Saturday, February 14, 2009

The magic helmet

If you have ever participated in organized youth sports as a coach, team manager or player, you know that there is never a shortage of psychotic, maniacal "adults" who simply cannot grasp that sports for kids should be about, well, sports for kids.

No, no, no . . .

and no.

No, not for these lunatics, who somehow cannot distinguish between the importance of seven, nine, 10, 13 or even 16 year-olds playing a game because they're seven, nine, 10, 13 or even 16 and enjoy it. Or love it. Or live for it . . .

and, oh, I don't know, the decision of the Pakistani government to reach an "accord" with the Taliban. Or the 45 million Americans without health insurance. Or the "Oh, come on" attitude of the permanent political-media establishment in Washington at the suggestion of any sort of investigation into the Bush administration's flouting of the law or President Obama's still-standing decision to limit lobbyist influence in his administration.

Who needs caffeine at 6.55 a.m. on a Sunday morning in a freezing cold ice rink -- or, better yet, a freezing cold outdoor ice rink in January or February -- when you can have the pleasure of watching some angry father, usually two or three lifetimes removed from any sort of proper physical conditioning, bang the glass when his son skates by, imploring him to "SKATE, SKATE, SKATE!!!!!" Of course, there is the argument that perhaps the nine year-old needs to be reminded that since he is wearing skates, he probably should skate. On the other hand, let's just assume that most nine-year olds can figure that much out. Picture this: the nine year-old who can't figure out that he is supposed to skate with his skates on is standing just outside the window of his dad's office, screaming at him to "WRITE, WRITE, WRITE," or a few feet away from the sawhorse at his dad's construction worksite, standing on a ladder so he can meet him at eye level, yelling at him to "HAMMER! HAMMER! HAMMER!" or he will pull him off the site and dock his pay -- right in front of his co-workers just so he learns a lesson.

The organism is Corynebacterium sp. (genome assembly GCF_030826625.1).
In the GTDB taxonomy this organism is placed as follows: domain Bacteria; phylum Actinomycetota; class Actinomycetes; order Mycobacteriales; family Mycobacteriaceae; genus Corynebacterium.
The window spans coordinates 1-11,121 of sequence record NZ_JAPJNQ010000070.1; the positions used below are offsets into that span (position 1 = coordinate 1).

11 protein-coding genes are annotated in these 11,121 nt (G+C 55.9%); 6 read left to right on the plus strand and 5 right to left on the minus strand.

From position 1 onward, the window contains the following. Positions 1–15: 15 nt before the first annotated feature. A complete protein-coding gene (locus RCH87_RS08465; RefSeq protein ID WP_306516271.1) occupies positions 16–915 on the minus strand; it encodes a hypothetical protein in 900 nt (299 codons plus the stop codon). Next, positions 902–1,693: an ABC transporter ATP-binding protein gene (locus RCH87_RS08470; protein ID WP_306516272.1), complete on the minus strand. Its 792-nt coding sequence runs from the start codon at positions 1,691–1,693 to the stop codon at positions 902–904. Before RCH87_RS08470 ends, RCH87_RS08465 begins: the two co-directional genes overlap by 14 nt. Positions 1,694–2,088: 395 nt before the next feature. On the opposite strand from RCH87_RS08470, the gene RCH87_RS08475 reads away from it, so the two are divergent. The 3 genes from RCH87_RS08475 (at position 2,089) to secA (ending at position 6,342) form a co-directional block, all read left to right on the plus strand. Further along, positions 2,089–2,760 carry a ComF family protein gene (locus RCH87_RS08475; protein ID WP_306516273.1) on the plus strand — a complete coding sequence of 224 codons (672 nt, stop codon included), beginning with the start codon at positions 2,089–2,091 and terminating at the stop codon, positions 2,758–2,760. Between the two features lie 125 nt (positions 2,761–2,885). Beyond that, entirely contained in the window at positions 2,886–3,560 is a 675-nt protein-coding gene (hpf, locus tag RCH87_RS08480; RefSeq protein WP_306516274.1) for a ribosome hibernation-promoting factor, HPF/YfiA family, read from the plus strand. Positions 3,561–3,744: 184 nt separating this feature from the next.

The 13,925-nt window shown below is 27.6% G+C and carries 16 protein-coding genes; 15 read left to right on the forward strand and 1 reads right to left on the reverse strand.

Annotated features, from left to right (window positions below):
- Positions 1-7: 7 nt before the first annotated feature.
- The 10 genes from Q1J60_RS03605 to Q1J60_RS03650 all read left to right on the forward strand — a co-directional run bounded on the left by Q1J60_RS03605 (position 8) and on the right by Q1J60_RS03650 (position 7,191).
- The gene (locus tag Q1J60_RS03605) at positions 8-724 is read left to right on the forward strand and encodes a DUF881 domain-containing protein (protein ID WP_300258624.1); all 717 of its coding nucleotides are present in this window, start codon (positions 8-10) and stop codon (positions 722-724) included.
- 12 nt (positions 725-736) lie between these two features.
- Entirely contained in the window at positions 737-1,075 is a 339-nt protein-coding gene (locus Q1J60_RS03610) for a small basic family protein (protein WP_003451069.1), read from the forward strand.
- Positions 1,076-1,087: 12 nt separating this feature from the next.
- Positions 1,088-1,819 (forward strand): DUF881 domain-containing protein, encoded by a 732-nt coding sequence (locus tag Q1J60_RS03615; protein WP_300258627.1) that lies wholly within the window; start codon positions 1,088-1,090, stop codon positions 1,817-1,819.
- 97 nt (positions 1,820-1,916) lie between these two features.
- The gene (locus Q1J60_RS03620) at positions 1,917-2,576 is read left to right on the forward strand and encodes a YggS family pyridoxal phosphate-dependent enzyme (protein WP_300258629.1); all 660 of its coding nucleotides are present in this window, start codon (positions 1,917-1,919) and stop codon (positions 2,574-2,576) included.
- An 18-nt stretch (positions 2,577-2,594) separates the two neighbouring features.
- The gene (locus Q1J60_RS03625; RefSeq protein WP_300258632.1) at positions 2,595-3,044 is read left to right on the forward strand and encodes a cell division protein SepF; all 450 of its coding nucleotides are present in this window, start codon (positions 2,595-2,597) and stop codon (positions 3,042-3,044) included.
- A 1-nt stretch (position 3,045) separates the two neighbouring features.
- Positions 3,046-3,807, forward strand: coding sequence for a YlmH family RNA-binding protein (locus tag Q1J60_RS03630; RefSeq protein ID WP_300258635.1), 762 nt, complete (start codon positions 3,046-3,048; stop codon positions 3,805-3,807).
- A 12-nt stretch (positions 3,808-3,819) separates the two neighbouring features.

Stories like this abound . . . the mother who threatens to pull her son from the team because the coach is playing him at the "wrong" position and thus costing him a chance to play in high school or college.

At 12.

The mother who always "volunteers" to keep score during the game so that she can award her son goals and assists he didn't have, all the better to improve his "standing" among the "league's statistical leaders."

At 11.

The father-coach so angered by a bad line change on his team of House Squirts that, without looking, he slams the bench door so hard that he breaks a player's hand . . . his own son's.

At 9.

The father-coach who "retains counsel" so he can sue the league or, at minimum, file a complaint with USA Hockey over the "tie-breakers" used to determine the playoff seeding of the House Mite end-of-season championship tournament.

At 7 and 8.

The mother-team manager who insists that a referee is calling penalties against "her" team and her son specifically because the referees think the other mom-manager is hot.

At 14.

And on and on it goes. And goes and goes and goes . . . .

But no story I can tell can capture the plaintive needs of children to be left alone to play a game they love than a current video making the rounds called, "The Magic Helmet." A nine-year Canadian boy tells a story of what happens to him at the rink when he puts on his "magic helmet." Here's the sad part: the parents to whom he's speaking -- not the ones in his basement making the video -- will watch, shake their heads and say, "You know, that reminds me of so-and-so on that team 'we' played two weeks ago," without realizing that the boy is talking to them.


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